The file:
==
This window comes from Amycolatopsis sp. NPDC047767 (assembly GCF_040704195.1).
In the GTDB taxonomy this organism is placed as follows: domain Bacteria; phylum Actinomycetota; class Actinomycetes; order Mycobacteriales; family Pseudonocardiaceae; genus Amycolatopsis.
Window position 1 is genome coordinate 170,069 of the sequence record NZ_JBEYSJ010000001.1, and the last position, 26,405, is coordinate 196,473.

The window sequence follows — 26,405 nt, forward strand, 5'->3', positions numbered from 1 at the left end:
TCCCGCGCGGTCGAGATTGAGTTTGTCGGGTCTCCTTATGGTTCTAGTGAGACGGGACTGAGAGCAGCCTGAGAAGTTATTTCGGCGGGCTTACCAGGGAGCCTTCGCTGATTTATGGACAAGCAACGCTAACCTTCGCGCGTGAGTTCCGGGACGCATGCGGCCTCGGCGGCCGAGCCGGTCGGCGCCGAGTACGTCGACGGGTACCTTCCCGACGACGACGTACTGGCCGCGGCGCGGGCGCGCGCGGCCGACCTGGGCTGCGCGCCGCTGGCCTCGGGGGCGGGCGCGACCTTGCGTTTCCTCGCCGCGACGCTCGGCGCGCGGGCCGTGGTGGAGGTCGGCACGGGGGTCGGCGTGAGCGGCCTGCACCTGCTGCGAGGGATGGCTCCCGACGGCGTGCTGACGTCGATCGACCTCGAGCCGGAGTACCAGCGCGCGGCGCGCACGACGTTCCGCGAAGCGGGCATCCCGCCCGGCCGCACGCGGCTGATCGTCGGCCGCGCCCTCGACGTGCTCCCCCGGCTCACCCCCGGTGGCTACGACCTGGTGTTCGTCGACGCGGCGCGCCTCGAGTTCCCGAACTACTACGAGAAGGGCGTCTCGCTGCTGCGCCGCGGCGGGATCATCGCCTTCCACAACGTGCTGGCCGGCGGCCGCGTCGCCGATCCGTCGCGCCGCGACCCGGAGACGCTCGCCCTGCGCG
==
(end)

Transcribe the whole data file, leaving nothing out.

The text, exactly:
This window comes from Amycolatopsis sp. NPDC047767 (assembly GCF_040704195.1).
In the GTDB taxonomy this organism is placed as follows: domain Bacteria; phylum Actinomycetota; class Actinomycetes; order Mycobacteriales; family Pseudonocardiaceae; genus Amycolatopsis.
Window position 1 is genome coordinate 170,069 of the sequence record NZ_JBEYSJ010000001.1, and the last position, 26,405, is coordinate 196,473.

The window sequence follows — 26,405 nt, forward strand, 5'->3', positions numbered from 1 at the left end:
TCCCGCGCGGTCGAGATTGAGTTTGTCGGGTCTCCTTATGGTTCTAGTGAGACGGGACTGAGAGCAGCCTGAGAAGTTATTTCGGCGGGCTTACCAGGGAGCCTTCGCTGATTTATGGACAAGCAACGCTAACCTTCGCGCGTGAGTTCCGGGACGCATGCGGCCTCGGCGGCCGAGCCGGTCGGCGCCGAGTACGTCGACGGGTACCTTCCCGACGACGACGTACTGGCCGCGGCGCGGGCGCGCGCGGCCGACCTGGGCTGCGCGCCGCTGGCCTCGGGGGCGGGCGCGACCTTGCGTTTCCTCGCCGCGACGCTCGGCGCGCGGGCCGTGGTGGAGGTCGGCACGGGGGTCGGCGTGAGCGGCCTGCACCTGCTGCGAGGGATGGCTCCCGACGGCGTGCTGACGTCGATCGACCTCGAGCCGGAGTACCAGCGCGCGGCGCGCACGACGTTCCGCGAAGCGGGCATCCCGCCCGGCCGCACGCGGCTGATCGTCGGCCGCGCCCTCGACGTGCTCCCCCGGCTCACCCCCGGTGGCTACGACCTGGTGTTCGTCGACGCGGCGCGCCTCGAGTTCCCGAACTACTACGAGAAGGGCGTCTCGCTGCTGCGCCGCGGCGGGATCATCGCCTTCCACAACGTGCTGGCCGGCGGCCGCGTCGCCGATCCGTCGCGCCGCGACCCGGAGACGCTCGCCCTGCGCG